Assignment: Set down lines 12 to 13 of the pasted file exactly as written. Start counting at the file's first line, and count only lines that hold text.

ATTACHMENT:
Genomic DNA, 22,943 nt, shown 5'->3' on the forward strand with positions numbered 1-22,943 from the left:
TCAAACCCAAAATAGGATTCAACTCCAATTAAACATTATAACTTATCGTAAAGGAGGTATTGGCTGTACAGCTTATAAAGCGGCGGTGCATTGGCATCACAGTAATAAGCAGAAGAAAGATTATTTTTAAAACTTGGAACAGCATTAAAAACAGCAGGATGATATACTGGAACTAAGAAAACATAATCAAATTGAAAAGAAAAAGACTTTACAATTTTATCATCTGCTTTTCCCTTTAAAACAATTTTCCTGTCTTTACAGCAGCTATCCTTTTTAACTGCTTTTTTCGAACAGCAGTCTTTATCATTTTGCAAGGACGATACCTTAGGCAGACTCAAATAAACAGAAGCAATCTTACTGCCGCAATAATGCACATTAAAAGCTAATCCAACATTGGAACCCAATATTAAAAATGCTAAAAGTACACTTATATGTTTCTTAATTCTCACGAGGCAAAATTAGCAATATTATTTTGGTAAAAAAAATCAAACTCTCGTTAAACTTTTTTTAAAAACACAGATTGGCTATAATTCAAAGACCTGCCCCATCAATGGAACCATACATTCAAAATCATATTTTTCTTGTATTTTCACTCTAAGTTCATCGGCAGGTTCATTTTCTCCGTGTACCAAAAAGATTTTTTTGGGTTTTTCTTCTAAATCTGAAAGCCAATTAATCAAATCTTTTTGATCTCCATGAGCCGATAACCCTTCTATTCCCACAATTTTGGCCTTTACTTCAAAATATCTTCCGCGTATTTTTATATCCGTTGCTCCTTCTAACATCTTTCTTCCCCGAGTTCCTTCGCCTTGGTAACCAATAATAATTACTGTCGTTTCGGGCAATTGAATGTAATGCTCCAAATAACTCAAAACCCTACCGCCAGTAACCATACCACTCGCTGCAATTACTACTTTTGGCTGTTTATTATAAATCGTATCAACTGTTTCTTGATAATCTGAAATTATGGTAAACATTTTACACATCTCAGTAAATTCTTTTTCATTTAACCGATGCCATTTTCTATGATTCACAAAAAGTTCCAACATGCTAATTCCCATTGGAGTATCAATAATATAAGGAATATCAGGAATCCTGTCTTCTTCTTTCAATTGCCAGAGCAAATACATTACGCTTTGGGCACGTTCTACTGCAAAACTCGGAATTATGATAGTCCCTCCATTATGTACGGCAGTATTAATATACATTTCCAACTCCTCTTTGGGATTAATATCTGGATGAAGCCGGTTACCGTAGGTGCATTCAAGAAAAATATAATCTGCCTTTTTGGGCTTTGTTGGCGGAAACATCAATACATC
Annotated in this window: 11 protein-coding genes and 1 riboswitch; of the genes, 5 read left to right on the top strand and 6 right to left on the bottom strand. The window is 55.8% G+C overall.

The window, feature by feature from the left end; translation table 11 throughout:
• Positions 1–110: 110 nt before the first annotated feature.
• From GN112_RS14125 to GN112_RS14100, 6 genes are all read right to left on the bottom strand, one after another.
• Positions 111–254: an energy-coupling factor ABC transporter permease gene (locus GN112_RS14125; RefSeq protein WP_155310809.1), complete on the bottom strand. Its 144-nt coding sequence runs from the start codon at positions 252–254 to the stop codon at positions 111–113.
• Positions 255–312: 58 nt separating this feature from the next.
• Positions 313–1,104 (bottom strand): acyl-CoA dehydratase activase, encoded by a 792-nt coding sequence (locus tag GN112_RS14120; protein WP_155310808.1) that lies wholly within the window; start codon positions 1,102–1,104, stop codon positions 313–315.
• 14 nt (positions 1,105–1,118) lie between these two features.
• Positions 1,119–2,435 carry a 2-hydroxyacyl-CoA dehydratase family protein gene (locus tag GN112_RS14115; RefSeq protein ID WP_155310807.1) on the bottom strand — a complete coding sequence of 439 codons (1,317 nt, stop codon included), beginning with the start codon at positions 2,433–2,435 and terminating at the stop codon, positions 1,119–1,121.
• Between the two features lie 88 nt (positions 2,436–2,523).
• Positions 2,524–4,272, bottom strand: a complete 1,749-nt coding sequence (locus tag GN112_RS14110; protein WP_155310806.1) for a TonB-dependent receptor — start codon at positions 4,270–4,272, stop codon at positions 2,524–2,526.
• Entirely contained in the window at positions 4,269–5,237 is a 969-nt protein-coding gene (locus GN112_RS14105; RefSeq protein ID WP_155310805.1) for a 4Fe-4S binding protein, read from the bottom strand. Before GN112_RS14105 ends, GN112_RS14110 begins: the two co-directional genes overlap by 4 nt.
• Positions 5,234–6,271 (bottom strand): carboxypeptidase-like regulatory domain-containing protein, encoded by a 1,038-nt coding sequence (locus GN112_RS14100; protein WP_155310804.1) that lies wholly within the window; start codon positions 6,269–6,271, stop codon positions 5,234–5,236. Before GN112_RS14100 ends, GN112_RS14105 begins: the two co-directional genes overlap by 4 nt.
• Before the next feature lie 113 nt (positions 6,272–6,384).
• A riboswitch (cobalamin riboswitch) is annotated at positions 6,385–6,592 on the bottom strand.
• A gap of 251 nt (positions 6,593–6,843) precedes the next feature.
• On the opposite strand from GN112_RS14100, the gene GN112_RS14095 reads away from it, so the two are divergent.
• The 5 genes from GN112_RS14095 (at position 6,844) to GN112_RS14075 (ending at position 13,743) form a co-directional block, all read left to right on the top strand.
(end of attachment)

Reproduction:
• Between the two features lie 88 nt (positions 2,436–2,523).
• Positions 2,524–4,272, bottom strand: a complete 1,749-nt coding sequence (locus tag GN112_RS14110; protein WP_155310806.1) for a TonB-dependent receptor — start codon at positions 4,270–4,272, stop codon at positions 2,524–2,526.